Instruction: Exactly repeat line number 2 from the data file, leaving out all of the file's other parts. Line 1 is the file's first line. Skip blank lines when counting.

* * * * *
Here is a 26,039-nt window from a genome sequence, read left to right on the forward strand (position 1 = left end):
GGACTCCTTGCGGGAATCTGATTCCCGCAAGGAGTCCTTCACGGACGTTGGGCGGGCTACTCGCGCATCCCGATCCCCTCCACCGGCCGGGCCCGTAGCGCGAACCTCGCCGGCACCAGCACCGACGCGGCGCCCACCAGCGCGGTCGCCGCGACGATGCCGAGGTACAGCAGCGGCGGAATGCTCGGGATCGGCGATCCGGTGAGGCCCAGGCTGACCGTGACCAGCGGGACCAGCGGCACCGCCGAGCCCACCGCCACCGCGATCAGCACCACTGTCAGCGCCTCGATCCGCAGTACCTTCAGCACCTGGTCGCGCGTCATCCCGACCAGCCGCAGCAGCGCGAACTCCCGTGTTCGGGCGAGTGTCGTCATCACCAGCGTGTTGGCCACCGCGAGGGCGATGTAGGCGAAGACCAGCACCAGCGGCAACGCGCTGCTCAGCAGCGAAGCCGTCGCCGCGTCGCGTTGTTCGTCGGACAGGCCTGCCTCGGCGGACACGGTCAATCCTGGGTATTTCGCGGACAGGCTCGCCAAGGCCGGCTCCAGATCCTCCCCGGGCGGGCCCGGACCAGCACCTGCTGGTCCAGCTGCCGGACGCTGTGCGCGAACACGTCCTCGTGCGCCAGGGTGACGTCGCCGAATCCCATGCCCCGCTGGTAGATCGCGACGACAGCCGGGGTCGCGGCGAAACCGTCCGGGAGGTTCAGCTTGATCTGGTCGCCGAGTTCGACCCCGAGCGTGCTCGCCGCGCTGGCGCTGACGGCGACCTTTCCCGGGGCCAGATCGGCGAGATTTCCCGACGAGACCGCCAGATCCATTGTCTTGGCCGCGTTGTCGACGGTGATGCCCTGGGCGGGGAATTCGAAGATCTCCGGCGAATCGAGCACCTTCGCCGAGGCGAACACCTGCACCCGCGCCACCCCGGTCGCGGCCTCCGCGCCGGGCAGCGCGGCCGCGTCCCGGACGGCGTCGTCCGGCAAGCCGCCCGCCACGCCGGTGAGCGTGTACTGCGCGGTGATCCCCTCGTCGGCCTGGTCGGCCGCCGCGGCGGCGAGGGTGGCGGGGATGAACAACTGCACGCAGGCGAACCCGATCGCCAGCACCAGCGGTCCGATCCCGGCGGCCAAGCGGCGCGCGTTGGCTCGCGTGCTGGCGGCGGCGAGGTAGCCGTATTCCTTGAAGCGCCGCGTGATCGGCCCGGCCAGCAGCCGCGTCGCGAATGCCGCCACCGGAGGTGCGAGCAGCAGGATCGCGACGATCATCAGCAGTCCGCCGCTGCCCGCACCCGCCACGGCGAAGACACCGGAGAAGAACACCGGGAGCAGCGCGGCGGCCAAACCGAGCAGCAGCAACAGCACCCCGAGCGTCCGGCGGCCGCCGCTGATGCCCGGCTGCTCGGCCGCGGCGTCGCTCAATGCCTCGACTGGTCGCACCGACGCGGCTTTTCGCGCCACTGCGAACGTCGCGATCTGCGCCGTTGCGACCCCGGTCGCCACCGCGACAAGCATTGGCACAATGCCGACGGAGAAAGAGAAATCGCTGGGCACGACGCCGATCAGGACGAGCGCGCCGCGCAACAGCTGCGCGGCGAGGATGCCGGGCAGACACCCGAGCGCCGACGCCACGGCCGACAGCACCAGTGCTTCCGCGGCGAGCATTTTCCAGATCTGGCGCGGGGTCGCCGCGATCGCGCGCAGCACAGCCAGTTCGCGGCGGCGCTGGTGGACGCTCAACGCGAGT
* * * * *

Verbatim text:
GGACTCCTTGCGGGAATCTGATTCCCGCAAGGAGTCCTTCACGGACGTTGGGCGGGCTACTCGCGCATCCCGATCCCCTCCACCGGCCGGGCCCGTAGCGCGAACCTCGCCGGCACCAGCACCGACGCGGCGCCCACCAGCGCGGTCGCCGCGACGATGCCGAGGTACAGCAGCGGCGGAATGCTCGGGATCGGCGATCCGGTGAGGCCCAGGCTGACCGTGACCAGCGGGACCAGCGGCACCGCCGAGCCCACCGCCACCGCGATCAGCACCACTGTCAGCGCCTCGATCCGCAGTACCTTCAGCACCTGGTCGCGCGTCATCCCGACCAGCCGCAGCAGCGCGAACTCCCGTGTTCGGGCGAGTGTCGTCATCACCAGCGTGTTGGCCACCGCGAGGGCGATGTAGGCGAAGACCAGCACCAGCGGCAACGCGCTGCTCAGCAGCGAAGCCGTCGCCGCGTCGCGTTGTTCGTCGGACAGGCCTGCCTCGGCGGACACGGTCAATCCTGGGTATTTCGCGGACAGGCTCGCCAAGGCCGGCTCCAGATCCTCCCCGGGCGGGCCCGGACCAGCACCTGCTGGTCCAGCTGCCGGACGCTGTGCGCGAACACGTCCTCGTGCGCCAGGGTGACGTCGCCGAATCCCATGCCCCGCTGGTAGATCGCGACGACAGCCGGGGTCGCGGCGAAACCGTCCGGGAGGTTCAGCTTGATCTGGTCGCCGAGTTCGACCCCGAGCGTGCTCGCCGCGCTGGCGCTGACGGCGACCTTTCCCGGGGCCAGATCGGCGAGATTTCCCGACGAGACCGCCAGATCCATTGTCTTGGCCGCGTTGTCGACGGTGATGCCCTGGGCGGGGAATTCGAAGATCTCCGGCGAATCGAGCACCTTCGCCGAGGCGAACACCTGCACCCGCGCCACCCCGGTCGCGGCCTCCGCGCCGGGCAGCGCGGCCGCGTCCCGGACGGCGTCGTCCGGCAAGCCGCCCGCCACGCCGGTGAGCGTGTACTGCGCGGTGATCCCCTCGTCGGCCTGGTCGGCCGCCGCGGCGGCGAGGGTGGCGGGGATGAACAACTGCACGCAGGCGAACCCGATCGCCAGCACCAGCGGTCCGATCCCGGCGGCCAAGCGGCGCGCGTTGGCTCGCGTGCTGGCGGCGGCGAGGTAGCCGTATTCCTTGAAGCGCCGCGTGATCGGCCCGGCCAGCAGCCGCGTCGCGAATGCCGCCACCGGAGGTGCGAGCAGCAGGATCGCGACGATCATCAGCAGTCCGCCGCTGCCCGCACCCGCCACGGCGAAGACACCGGAGAAGAACACCGGGAGCAGCGCGGCGGCCAAACCGAGCAGCAGCAACAGCACCCCGAGCGTCCGGCGGCCGCCGCTGATGCCCGGCTGCTCGGCCGCGGCGTCGCTCAATGCCTCGACTGGTCGCACCGACGCGGCTTTTCGCGCCACTGCGAACGTCGCGATCTGCGCCGTTGCGACCCCGGTCGCCACCGCGACAAGCATTGGCACAATGCCGACGGAGAAAGAGAAATCGCTGGGCACGACGCCGATCAGGACGAGCGCGCCGCGCAACAGCTGCGCGGCGAGGATGCCGGGCAGACACCCGAGCGCCGACGCCACGGCCGACAGCACCAGTGCTTCCGCGGCGAGCATTTTCCAGATCTGGCGCGGGGTCGCCGCGATCGCGCGCAGCACAGCCAGTTCGCGGCGGCGCTGGTGGACGCTCAACGCGAGT